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Sentencing in environmental cases

Environment portrait1The Court of Appeal has handed down its first ruling since the coming into force of the Environmental Sentencing Guideline on the sentencing of very large organisations. Chris Gillespie considers the impact.

The Court of Appeal has held that in the worst cases of environmental crime (Category 1 harm caused by deliberate action or inaction) involving very large organisations (those with a turnover of £50,000,000 or more), the sentencing court may well be justified in imposing a fine of up to 100% of the defendant company's pre-tax net profit for the year in question (or an average if there is more than one year involved), even if this results in fines in excess of £100m: R v Thames Water Utilities [2015] EWCA 960. The Court explicitly drew a comparison with fines in the financial services markets.

In a Category 1 harm case, the imposition of such a fine is a necessary and proper consequence of the importance to be attached to environmental protection.

Where Category 1 harm results from recklessness, the court will of course need to recognise that recklessness is a lower level of culpability than deliberate action or inaction. However, similar sentencing considerations in such cases will still apply, so that in non-Category 1 harm cases it will be appropriate to impose lesser, but nevertheless suitably proportionate penalties, which have regard to the financial circumstances of the organisation. This may lead to a fine or fines measured in millions of pounds.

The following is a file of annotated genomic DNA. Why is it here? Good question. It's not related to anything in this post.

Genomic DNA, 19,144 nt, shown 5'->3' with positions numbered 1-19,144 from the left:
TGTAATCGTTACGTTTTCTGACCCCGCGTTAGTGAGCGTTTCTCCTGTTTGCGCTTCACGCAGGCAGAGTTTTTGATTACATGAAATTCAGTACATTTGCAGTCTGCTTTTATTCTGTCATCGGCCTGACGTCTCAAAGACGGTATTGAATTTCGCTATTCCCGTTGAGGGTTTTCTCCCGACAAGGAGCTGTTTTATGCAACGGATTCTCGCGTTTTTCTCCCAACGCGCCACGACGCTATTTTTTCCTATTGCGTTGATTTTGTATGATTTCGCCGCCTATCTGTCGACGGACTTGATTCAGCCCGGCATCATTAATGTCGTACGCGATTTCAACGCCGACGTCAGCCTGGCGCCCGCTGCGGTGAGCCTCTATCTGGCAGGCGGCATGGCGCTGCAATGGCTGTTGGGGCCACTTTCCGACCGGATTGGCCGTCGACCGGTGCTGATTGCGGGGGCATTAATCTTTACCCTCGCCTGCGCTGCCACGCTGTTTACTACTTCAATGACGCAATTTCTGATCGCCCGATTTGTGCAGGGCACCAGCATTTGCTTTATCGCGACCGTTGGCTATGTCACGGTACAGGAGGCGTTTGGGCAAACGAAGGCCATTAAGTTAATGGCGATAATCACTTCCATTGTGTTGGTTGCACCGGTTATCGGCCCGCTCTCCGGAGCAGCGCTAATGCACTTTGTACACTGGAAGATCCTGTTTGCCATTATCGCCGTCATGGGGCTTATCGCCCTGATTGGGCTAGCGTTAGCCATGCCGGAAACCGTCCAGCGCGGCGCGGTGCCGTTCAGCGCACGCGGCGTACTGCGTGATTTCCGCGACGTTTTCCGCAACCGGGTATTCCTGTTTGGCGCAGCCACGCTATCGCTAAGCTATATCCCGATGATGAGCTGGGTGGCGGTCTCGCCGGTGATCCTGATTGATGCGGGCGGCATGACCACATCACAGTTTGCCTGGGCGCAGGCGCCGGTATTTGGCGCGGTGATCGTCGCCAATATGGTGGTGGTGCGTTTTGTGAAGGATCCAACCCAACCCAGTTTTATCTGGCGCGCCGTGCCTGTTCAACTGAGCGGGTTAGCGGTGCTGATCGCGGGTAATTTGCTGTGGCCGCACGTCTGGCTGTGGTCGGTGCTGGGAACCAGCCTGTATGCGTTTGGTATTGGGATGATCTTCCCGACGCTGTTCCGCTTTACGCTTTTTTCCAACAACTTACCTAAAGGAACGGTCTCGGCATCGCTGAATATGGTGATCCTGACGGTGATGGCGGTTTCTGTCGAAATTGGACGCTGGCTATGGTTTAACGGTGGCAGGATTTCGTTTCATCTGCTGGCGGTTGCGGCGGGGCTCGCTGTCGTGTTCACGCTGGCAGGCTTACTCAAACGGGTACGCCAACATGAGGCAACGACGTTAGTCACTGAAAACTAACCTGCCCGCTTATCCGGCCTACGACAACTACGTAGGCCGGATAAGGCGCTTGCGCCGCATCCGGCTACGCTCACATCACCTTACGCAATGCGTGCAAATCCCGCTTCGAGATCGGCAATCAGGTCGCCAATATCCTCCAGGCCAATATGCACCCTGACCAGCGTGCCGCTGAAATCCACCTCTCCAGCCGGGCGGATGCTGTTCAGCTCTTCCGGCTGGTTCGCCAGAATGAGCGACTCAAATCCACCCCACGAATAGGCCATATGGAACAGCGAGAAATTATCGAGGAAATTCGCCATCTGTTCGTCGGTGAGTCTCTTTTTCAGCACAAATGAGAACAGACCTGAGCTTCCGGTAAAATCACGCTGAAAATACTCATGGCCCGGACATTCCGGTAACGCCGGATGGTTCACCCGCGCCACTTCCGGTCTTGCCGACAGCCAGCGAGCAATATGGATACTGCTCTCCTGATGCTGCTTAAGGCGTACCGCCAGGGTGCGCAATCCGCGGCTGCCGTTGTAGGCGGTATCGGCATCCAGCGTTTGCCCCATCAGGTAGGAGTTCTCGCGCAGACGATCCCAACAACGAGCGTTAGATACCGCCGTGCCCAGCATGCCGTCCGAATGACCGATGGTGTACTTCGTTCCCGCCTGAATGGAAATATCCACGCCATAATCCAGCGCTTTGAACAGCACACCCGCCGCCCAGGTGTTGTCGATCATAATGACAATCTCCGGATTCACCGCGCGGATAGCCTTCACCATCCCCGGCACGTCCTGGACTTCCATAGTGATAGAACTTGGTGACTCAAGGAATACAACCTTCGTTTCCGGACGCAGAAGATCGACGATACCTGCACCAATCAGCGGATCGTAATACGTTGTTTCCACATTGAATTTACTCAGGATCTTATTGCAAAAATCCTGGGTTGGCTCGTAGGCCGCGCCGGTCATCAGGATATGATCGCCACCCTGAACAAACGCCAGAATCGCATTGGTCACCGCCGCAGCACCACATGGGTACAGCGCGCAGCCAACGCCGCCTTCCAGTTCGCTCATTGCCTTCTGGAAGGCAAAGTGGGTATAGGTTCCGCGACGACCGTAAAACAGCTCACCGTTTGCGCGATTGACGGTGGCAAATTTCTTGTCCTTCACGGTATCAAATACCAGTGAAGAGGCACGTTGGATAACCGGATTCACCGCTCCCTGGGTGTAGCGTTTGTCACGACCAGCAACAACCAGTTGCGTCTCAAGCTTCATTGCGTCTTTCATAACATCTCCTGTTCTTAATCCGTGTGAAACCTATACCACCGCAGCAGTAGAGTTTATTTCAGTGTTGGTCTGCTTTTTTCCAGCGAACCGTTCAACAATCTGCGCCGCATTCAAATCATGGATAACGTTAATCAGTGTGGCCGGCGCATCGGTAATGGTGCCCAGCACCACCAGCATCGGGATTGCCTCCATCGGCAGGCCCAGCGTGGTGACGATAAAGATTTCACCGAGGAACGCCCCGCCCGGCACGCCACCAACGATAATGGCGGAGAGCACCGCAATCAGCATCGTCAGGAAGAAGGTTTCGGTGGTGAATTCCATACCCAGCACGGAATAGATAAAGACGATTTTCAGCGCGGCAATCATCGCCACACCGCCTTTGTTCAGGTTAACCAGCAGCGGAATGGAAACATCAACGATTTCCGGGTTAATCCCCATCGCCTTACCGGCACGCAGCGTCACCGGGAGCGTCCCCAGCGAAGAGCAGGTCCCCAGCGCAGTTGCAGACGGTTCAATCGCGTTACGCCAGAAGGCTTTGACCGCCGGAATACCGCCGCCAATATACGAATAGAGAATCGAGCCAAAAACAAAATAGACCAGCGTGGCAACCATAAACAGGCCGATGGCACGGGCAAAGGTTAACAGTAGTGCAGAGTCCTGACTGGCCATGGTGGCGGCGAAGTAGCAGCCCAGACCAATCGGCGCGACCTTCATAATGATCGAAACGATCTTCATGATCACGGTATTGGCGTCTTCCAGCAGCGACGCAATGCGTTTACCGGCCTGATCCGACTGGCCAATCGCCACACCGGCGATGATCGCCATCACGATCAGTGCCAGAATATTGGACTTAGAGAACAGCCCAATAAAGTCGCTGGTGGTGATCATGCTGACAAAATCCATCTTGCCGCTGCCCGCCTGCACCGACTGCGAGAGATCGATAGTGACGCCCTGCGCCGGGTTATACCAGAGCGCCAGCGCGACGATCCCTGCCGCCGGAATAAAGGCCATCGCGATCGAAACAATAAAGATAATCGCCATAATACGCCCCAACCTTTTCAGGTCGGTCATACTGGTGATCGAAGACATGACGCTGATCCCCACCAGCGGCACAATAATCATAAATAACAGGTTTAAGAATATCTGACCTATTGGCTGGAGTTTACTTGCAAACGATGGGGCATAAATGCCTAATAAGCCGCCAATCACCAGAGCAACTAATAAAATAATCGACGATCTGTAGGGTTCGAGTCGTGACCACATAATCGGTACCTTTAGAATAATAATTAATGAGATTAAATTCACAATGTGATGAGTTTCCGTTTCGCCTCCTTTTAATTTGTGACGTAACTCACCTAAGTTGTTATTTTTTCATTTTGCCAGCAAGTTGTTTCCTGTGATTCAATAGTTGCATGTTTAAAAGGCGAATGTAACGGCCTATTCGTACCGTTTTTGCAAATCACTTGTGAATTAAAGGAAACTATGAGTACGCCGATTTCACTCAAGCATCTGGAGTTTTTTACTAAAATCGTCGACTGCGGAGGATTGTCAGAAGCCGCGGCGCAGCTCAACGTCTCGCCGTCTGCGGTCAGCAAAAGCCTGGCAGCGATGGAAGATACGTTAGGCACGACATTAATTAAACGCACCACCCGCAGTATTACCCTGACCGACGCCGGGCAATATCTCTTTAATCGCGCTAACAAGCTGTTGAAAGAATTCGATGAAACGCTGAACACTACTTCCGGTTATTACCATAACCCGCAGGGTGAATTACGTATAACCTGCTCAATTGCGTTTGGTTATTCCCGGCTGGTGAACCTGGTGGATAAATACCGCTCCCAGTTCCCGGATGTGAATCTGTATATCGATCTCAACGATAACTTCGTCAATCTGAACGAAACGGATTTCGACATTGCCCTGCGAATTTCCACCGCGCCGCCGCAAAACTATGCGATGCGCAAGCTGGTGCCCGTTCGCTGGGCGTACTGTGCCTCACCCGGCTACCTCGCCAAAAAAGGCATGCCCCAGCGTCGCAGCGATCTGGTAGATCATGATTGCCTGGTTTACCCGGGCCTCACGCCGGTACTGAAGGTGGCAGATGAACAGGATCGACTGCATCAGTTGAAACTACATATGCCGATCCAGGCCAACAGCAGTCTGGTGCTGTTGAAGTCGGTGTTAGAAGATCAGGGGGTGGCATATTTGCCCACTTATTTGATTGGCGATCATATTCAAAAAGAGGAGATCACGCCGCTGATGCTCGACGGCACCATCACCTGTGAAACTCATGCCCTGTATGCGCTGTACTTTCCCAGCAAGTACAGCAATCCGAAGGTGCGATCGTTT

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The sentencing court should avoid a mechanistic extrapolation from the levels of fine suggested at step 4 of the guideline for large companies because a very large commercial organisation's turnover very greatly exceeds the threshold for a large company and, further, there is the requirement at step 6 of the guideline to examine the financial circumstances of the organisation in the round.

The Court of Appeal accepted that in the case of a large statutory undertaker, it is impossible for management to ensure that no unauthorised discharge can ever occur. Where no harm is caused as a result of an offence committed without fault on the part of the undertaker, it would be difficult to justify a significant difference in the level of fine imposed on two very large organisations, merely because the infrastructure and turnover of one was twice as large as that of the other.

However, the size of an organisation becomes much more important when some harm is caused by negligence or greater fault. The Court reiterated previous dicta in cases such as Sellafield that even in the case of a large organisation with an impeccable record the fine must be large enough both to bring the appropriate message home to the directors and shareholders and to punish them. In the case of repeat offenders, the fine should be far higher and should rise to the level necessary to ensure that the directors and shareholders of the organisation take effective measures properly to reform themselves and ensure that they fulfil their environmental obligations.